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We know art is powerful. In fact, of all of the magical possibilities that our profession provides, perhaps the most amazing is that art can unify. It’s a universal language we all speak and it can bridge enormous divides.
Recently, I read a terrific piece on N.P.R. about how UNICEF created a series of animated, short, “Unfairy Tales” to help tell the story of refugee children. You can watch an example below or follow the link to see them all. Warning: these are not happy cartoons. They are heart-wrenching, compelling, animated shorts.
Whether or not you choose to watch, you know art can be a platform for social change because it reaches deep into our souls and speaks a visceral language we all understand.
In this case, UNICEF is hoping that seeing a humanitarian issue like this through the lens of an animator will draw more support for the cause.
Art serving as a tool for social activism or social healing is not new, but as art educators, we need to be reminded of this.
Choose an artist and a cause that is age appropriate for the children you teach. For example, I might use Keith Haring or Ai Weiwei with middle or high school students. Share with students the causes the artist is or was passionate about. Using Keith Haring, I might talk about how he addressed hot-button issues like AIDS, racial and income inequality, and nuclear proliferation with imagery that was incredibly relatable but also visually compelling.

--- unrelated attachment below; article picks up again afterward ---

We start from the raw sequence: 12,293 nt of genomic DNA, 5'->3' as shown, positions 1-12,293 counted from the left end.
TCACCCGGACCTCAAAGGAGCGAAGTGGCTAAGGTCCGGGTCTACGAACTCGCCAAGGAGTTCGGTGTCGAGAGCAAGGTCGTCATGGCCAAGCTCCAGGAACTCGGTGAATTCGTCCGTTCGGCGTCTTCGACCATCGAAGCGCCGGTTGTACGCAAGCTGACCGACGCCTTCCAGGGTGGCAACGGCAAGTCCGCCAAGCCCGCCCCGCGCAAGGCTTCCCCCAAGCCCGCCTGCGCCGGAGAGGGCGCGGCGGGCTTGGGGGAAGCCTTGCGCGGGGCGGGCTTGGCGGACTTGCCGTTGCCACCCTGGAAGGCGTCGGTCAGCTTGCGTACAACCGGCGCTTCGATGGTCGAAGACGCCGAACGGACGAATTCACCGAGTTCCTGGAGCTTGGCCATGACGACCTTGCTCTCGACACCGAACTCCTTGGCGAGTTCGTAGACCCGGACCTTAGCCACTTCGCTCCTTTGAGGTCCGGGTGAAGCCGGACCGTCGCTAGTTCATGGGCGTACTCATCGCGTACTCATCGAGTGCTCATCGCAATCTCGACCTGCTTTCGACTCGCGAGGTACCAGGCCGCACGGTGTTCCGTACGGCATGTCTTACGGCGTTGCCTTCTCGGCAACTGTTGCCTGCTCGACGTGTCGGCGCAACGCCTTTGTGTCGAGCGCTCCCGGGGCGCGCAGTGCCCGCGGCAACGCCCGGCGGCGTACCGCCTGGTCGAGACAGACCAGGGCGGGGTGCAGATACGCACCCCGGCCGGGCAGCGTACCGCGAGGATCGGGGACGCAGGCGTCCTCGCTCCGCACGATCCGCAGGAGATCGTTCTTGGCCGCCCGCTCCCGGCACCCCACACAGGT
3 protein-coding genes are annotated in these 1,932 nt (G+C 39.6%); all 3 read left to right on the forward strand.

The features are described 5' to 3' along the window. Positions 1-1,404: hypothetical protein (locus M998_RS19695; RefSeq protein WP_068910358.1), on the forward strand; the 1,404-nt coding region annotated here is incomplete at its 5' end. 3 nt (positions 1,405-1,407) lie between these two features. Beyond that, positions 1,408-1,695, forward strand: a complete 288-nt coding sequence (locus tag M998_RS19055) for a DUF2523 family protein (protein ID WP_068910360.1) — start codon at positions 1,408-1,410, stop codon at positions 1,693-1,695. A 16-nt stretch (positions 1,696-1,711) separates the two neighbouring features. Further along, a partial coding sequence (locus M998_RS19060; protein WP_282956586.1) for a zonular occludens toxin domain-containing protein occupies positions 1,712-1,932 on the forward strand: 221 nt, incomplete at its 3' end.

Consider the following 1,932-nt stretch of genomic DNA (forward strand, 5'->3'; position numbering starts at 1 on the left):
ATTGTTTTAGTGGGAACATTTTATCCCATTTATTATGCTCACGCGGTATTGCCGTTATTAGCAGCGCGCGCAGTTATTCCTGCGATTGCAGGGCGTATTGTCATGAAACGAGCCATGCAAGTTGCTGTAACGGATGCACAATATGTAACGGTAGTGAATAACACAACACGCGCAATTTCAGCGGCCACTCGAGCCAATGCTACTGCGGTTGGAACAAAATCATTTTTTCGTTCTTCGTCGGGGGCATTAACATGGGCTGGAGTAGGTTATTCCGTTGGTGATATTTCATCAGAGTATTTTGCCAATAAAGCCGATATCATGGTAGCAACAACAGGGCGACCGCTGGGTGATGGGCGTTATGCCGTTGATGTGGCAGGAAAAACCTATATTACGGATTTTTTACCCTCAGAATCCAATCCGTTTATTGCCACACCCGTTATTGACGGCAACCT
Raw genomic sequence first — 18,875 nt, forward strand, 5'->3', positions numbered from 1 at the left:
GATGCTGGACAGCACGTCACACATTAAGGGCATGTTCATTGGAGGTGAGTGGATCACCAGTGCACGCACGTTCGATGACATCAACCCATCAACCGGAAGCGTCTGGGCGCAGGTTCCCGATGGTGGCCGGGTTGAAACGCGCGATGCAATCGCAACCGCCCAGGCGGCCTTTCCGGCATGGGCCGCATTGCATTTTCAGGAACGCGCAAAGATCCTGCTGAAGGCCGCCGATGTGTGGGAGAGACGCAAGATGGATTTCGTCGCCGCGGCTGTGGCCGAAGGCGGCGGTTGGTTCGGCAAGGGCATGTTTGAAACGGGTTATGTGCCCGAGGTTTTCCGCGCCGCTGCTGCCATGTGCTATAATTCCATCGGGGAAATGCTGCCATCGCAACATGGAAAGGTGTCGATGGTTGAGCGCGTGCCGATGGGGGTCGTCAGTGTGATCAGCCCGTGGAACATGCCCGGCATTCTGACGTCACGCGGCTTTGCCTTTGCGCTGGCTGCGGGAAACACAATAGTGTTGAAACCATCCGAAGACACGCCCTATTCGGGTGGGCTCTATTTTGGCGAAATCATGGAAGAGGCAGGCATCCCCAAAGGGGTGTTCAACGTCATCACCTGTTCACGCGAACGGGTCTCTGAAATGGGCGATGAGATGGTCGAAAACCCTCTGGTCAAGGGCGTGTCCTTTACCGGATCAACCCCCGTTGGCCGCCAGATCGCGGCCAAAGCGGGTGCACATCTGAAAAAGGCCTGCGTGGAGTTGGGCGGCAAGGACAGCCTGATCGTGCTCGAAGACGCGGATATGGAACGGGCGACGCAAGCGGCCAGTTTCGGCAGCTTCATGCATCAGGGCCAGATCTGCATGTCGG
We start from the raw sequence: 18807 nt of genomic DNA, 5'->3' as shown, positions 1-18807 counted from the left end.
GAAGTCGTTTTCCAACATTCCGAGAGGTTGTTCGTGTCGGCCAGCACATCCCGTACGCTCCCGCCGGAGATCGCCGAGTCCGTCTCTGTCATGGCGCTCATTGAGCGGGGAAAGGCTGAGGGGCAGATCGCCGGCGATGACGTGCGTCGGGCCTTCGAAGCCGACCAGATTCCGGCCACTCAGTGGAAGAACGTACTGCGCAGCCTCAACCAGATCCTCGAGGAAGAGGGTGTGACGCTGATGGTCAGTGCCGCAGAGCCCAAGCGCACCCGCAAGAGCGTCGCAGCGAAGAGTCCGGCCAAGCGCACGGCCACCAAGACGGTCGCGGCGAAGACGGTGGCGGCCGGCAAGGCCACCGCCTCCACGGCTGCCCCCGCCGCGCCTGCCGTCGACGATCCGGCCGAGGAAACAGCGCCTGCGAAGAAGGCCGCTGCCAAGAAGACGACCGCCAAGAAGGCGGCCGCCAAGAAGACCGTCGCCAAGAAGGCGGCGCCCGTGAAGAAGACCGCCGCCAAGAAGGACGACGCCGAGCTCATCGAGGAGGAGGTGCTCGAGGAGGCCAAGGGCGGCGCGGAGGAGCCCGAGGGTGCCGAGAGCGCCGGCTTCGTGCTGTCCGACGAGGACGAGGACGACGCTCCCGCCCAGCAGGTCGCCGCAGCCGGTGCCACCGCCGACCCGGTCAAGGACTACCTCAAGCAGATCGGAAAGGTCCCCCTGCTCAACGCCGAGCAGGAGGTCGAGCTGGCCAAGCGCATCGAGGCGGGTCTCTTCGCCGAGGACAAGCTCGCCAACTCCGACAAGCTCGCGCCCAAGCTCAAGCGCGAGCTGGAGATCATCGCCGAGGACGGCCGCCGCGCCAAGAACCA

Using the steps below, guide your students through the process of creating powerful works of art.
Note: If you are concerned about negative comments or privacy issues, you can set up a social media exchange through a platform like Edmodo so you can monitor everything. Students could then share outside the platform on their own.
Our students have strong opinions, a unique perspective to share, and an innate sensibility about what moves people to share online. Let’s empower them. Allow our young artists to inspire the social change they believe the world needs.
Do you currently teach a lesson related to social justice issues?
Are you teaching about a certain artist that is/was also an activist? If so, who?
Magazine articles and podcasts are opinions of professional education contributors and do not necessarily represent the position of the Art of Education University (AOEU) or its academic offerings. Contributors use terms in the way they are most often talked about in the scope of their educational experiences.